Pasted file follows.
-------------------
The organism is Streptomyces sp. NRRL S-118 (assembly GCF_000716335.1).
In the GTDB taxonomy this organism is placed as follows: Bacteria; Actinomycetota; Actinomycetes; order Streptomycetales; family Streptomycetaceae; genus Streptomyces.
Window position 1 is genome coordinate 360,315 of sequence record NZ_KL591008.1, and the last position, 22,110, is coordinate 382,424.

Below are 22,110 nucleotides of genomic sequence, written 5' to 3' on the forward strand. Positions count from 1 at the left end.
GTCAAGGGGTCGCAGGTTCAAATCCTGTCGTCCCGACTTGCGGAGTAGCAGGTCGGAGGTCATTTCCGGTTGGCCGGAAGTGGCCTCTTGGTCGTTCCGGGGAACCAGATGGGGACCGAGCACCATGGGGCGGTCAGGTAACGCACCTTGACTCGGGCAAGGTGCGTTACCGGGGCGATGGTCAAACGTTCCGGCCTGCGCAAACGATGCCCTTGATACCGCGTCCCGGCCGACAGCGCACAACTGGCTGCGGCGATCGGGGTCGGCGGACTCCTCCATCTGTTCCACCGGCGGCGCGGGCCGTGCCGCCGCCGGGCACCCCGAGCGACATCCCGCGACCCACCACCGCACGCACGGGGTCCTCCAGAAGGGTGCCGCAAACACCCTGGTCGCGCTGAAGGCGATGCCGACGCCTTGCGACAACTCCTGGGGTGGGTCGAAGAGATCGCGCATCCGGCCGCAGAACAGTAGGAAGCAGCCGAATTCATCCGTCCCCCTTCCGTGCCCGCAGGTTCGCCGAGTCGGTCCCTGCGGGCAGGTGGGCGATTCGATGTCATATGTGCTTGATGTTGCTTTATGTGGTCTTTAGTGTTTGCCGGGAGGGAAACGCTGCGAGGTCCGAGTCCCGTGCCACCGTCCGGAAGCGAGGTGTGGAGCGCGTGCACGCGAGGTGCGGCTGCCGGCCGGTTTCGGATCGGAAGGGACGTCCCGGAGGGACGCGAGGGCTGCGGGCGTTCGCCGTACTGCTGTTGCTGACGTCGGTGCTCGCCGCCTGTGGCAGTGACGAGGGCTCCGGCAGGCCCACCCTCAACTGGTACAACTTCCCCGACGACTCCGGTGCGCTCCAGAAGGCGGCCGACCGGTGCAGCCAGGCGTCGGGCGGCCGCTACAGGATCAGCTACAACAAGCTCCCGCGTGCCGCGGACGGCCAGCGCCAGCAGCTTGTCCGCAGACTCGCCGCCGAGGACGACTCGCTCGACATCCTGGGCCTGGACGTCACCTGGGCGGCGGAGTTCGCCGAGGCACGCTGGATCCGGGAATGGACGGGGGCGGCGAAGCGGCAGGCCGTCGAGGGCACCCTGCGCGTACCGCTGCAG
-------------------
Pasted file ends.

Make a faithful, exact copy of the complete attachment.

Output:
The organism is Streptomyces sp. NRRL S-118 (assembly GCF_000716335.1).
In the GTDB taxonomy this organism is placed as follows: Bacteria; Actinomycetota; Actinomycetes; order Streptomycetales; family Streptomycetaceae; genus Streptomyces.
Window position 1 is genome coordinate 360,315 of sequence record NZ_KL591008.1, and the last position, 22,110, is coordinate 382,424.

Below are 22,110 nucleotides of genomic sequence, written 5' to 3' on the forward strand. Positions count from 1 at the left end.
GTCAAGGGGTCGCAGGTTCAAATCCTGTCGTCCCGACTTGCGGAGTAGCAGGTCGGAGGTCATTTCCGGTTGGCCGGAAGTGGCCTCTTGGTCGTTCCGGGGAACCAGATGGGGACCGAGCACCATGGGGCGGTCAGGTAACGCACCTTGACTCGGGCAAGGTGCGTTACCGGGGCGATGGTCAAACGTTCCGGCCTGCGCAAACGATGCCCTTGATACCGCGTCCCGGCCGACAGCGCACAACTGGCTGCGGCGATCGGGGTCGGCGGACTCCTCCATCTGTTCCACCGGCGGCGCGGGCCGTGCCGCCGCCGGGCACCCCGAGCGACATCCCGCGACCCACCACCGCACGCACGGGGTCCTCCAGAAGGGTGCCGCAAACACCCTGGTCGCGCTGAAGGCGATGCCGACGCCTTGCGACAACTCCTGGGGTGGGTCGAAGAGATCGCGCATCCGGCCGCAGAACAGTAGGAAGCAGCCGAATTCATCCGTCCCCCTTCCGTGCCCGCAGGTTCGCCGAGTCGGTCCCTGCGGGCAGGTGGGCGATTCGATGTCATATGTGCTTGATGTTGCTTTATGTGGTCTTTAGTGTTTGCCGGGAGGGAAACGCTGCGAGGTCCGAGTCCCGTGCCACCGTCCGGAAGCGAGGTGTGGAGCGCGTGCACGCGAGGTGCGGCTGCCGGCCGGTTTCGGATCGGAAGGGACGTCCCGGAGGGACGCGAGGGCTGCGGGCGTTCGCCGTACTGCTGTTGCTGACGTCGGTGCTCGCCGCCTGTGGCAGTGACGAGGGCTCCGGCAGGCCCACCCTCAACTGGTACAACTTCCCCGACGACTCCGGTGCGCTCCAGAAGGCGGCCGACCGGTGCAGCCAGGCGTCGGGCGGCCGCTACAGGATCAGCTACAACAAGCTCCCGCGTGCCGCGGACGGCCAGCGCCAGCAGCTTGTCCGCAGACTCGCCGCCGAGGACGACTCGCTCGACATCCTGGGCCTGGACGTCACCTGGGCGGCGGAGTTCGCCGAGGCACGCTGGATCCGGGAATGGACGGGGGCGGCGAAGCGGCAGGCCGTCGAGGGCACCCTGCGCGTACCGCTGCAG